Hepatitis in Horses

Courtnee Morton, DVM
By Courtnee Morton, DVM on Jun. 24, 2022
Red mare and foal on green pasture

In This Article


What is Hepatitis in Horses?

Hepatitis is inflammation of the liver. The disease is not commonly encountered in horses, but mild cases may be under-diagnosed because clinical signs can be vague, and often don’t show until approximately 80% of the liver is affected.

Symptoms of Hepatitis in Horses

If you notice any of the following symptoms in your horse, call your veterinarian to schedule an appointment:

  • Anorexia (decreased appetite), or colic

  • Depression

  • Jaundice (yellowing) of the gums or eyes

  • Weight loss

  • Photosensitivity

  • Diarrhea or constipation

  • Abnormal bleeding or clotting, due to decreased clotting protein production in the liver

  • Neurological signs (head pressing, circling) in horses with low blood sugar or hepatic encephalopathy (HE)

If neurological signs are present, an emergency visit or trip to the nearby equine hospital is warranted. Increased ammonia can circulate in the blood from liver damage, or from ingested toxins that bypass the liver because it cannot properly perform its job of detoxification. Increased ammonia in the blood reaches the brain and can cause the above neurological signs.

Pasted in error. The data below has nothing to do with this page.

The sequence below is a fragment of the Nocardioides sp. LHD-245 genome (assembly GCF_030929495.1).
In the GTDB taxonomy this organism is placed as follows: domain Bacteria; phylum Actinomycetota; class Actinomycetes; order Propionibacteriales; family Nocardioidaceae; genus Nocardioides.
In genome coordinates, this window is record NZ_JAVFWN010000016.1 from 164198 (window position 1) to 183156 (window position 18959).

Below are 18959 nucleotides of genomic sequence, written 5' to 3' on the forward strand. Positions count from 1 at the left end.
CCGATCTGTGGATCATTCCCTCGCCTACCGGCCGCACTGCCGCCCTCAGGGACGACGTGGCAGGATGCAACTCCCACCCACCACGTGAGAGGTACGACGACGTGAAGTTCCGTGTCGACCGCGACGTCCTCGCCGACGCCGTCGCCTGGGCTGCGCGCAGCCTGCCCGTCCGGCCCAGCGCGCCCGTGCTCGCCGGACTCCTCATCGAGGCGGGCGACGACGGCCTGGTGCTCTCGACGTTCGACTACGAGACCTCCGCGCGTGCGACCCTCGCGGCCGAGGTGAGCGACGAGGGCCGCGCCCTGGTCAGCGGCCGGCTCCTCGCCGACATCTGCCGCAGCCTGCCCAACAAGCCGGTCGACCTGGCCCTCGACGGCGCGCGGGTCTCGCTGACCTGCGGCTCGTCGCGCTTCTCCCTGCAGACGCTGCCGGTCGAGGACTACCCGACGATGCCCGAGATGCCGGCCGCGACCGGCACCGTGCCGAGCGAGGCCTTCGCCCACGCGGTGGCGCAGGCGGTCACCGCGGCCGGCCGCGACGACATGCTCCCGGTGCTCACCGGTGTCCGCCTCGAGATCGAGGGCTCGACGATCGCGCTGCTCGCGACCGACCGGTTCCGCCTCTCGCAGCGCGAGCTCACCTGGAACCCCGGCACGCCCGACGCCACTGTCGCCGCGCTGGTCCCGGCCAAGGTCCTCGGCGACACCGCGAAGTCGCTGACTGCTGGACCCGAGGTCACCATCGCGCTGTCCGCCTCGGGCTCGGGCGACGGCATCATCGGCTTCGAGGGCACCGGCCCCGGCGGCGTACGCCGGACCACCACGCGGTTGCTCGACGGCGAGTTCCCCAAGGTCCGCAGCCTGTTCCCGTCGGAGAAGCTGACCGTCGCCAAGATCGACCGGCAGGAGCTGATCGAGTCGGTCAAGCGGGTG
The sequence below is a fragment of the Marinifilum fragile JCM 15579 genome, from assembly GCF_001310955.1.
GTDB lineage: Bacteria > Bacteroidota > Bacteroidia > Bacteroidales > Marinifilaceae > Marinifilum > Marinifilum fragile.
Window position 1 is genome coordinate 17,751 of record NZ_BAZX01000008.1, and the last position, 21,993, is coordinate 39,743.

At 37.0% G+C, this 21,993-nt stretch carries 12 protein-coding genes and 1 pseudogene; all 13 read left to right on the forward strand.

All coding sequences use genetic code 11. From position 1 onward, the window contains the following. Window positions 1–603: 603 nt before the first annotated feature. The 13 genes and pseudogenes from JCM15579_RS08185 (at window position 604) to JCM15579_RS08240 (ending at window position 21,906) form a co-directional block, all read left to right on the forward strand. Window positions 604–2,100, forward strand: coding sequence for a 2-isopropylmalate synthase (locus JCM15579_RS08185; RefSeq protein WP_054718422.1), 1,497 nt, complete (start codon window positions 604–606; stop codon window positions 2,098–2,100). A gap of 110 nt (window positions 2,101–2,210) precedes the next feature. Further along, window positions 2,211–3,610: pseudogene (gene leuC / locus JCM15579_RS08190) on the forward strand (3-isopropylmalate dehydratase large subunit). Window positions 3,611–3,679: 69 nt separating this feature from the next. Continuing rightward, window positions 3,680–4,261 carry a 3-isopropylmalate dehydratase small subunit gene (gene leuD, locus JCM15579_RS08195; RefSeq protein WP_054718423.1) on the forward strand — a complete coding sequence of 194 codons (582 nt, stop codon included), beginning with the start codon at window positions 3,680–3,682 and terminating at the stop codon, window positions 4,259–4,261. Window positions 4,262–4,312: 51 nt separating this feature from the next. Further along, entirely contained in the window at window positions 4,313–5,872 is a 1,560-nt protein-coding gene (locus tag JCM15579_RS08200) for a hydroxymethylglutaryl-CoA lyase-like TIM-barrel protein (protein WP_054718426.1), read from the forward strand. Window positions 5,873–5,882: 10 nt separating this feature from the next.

Causes of Hepatitis in Horses

There are several potential causes of hepatitis in horses, including:

Acute Viral Liver Disease (aka Theiler’s Disease, Idiopathic Liver Disease, Serum Sickness)

A large portion of cases have a suspect relation to the administration of an equine-origin biologic (such as the tetanus antitoxin or equine plasma) 1-3 months prior to the onset of clinical signs. Not all horses will have this history, however. Signs progress rapidly, in less than a week, and can be fatal.

Equine Hepacivirus and Equine Parvovirus-Hepatitis can cause acute inflammation, or no clinical signs at all, with only elevated liver enzymes for a few weeks.


Clostridium bacteria is the most common genus. C. piliforme can cause Tyzzer’s Disease in foals younger than 6 weeks old. Foals may suddenly die with no clinical signs, as the disease progresses quickly. If caught in time, however, treatment can be successful.

Bacterial hepatitis is uncommon in adult horses. In these rare cases, C. novyi type B is the largest culprit, an organism that lives in the ground. After death, a horse’s body will turn black and bloated very quickly.


Parasitic migration through the liver can cause an inflammatory response. It can also cause blockage of the biliary duct.


Many plants can be hepatotoxic (damaging to the liver), especially pyrrolizidine alkaloid-containing plants; but most, unless ingested chronically or in large quantities, will rarely lead to liver failure. Some common hepatotoxic plants include:

  • Coffeeweed

  • Lantana

  • Ryegrass

  • Blue green algae

  • Sneezeweed

  • Tansy (common ragwort)

  • Groundsel

  • Tarweed

Biliary Obstruction

Cholelithiasis (buildup of calculi in the biliary tract), liver lobe torsion, large colon displacement, or parasitic obstruction of the bile duct can all cause inflammation of the liver and abdominal pain. Luckily, these are not common occurrences.

How Veterinarians Diagnose Hepatitis in Horses